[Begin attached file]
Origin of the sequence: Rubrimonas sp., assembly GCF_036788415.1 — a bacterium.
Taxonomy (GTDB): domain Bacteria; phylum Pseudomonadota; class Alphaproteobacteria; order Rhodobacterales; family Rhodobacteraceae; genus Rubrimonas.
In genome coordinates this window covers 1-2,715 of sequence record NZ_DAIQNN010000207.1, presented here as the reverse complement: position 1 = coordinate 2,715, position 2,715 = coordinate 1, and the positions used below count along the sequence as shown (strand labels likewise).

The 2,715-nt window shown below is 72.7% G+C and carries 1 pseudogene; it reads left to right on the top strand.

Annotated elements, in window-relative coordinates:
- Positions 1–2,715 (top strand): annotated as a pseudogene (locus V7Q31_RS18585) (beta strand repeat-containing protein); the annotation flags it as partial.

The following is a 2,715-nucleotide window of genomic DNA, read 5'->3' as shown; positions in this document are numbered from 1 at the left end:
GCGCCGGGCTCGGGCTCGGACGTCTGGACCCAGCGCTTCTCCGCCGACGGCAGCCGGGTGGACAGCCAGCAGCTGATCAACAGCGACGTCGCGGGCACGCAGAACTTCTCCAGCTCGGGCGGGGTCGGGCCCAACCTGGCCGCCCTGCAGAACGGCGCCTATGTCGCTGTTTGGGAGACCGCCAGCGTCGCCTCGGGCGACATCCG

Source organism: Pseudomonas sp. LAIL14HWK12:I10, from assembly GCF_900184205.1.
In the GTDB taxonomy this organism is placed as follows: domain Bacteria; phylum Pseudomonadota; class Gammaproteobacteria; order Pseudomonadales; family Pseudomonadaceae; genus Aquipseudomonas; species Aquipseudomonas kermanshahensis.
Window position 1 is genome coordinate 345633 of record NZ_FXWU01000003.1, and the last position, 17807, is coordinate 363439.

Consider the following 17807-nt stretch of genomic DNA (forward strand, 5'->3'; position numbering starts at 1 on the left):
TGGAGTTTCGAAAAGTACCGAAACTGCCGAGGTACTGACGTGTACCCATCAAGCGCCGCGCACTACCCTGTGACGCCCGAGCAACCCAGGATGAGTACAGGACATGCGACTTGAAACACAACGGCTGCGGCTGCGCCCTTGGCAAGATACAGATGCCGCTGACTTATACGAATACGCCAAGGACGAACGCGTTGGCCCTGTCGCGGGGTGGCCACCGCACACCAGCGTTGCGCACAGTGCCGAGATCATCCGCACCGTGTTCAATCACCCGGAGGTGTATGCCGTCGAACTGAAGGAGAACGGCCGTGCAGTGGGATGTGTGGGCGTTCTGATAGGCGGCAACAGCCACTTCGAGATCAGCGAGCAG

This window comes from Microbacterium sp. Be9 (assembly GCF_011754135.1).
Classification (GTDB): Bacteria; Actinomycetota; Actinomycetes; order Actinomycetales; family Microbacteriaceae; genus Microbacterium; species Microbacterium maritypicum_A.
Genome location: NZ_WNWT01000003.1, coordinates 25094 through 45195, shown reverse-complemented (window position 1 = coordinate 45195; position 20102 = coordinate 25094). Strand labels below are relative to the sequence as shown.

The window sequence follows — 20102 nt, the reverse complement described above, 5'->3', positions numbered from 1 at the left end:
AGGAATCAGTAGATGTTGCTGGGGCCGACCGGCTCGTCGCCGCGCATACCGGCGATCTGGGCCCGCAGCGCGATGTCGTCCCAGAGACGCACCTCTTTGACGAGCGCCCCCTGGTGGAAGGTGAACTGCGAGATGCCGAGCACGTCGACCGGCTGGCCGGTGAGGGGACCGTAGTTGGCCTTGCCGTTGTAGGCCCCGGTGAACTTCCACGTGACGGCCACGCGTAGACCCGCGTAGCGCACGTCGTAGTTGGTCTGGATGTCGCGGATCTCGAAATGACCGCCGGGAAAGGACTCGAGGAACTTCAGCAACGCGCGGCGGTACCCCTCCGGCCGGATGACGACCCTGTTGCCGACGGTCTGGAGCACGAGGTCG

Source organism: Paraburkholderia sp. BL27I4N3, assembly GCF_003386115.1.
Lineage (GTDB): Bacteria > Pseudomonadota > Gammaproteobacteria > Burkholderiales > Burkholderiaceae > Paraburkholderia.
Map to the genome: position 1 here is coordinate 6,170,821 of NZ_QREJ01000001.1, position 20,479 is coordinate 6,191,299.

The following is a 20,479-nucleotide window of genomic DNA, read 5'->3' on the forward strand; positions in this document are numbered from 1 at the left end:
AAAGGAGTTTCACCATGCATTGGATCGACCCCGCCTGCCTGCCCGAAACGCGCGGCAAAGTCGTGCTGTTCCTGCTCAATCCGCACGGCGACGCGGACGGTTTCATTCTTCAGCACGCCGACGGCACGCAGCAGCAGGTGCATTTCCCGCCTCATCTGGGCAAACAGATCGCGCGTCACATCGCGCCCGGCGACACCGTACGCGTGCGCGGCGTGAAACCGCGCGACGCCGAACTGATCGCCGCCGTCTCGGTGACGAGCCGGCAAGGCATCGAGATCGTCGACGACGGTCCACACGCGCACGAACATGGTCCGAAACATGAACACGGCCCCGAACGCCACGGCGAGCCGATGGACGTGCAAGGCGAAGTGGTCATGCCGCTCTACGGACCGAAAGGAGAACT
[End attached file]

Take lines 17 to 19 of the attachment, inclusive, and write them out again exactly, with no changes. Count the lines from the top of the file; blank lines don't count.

The window sequence follows — 20102 nt, the reverse complement described above, 5'->3', positions numbered from 1 at the left end:
AGGAATCAGTAGATGTTGCTGGGGCCGACCGGCTCGTCGCCGCGCATACCGGCGATCTGGGCCCGCAGCGCGATGTCGTCCCAGAGACGCACCTCTTTGACGAGCGCCCCCTGGTGGAAGGTGAACTGCGAGATGCCGAGCACGTCGACCGGCTGGCCGGTGAGGGGACCGTAGTTGGCCTTGCCGTTGTAGGCCCCGGTGAACTTCCACGTGACGGCCACGCGTAGACCCGCGTAGCGCACGTCGTAGTTGGTCTGGATGTCGCGGATCTCGAAATGACCGCCGGGAAAGGACTCGAGGAACTTCAGCAACGCGCGGCGGTACCCCTCCGGCCGGATGACGACCCTGTTGCCGACGGTCTGGAGCACGAGGTCG

Source organism: Paraburkholderia sp. BL27I4N3, assembly GCF_003386115.1.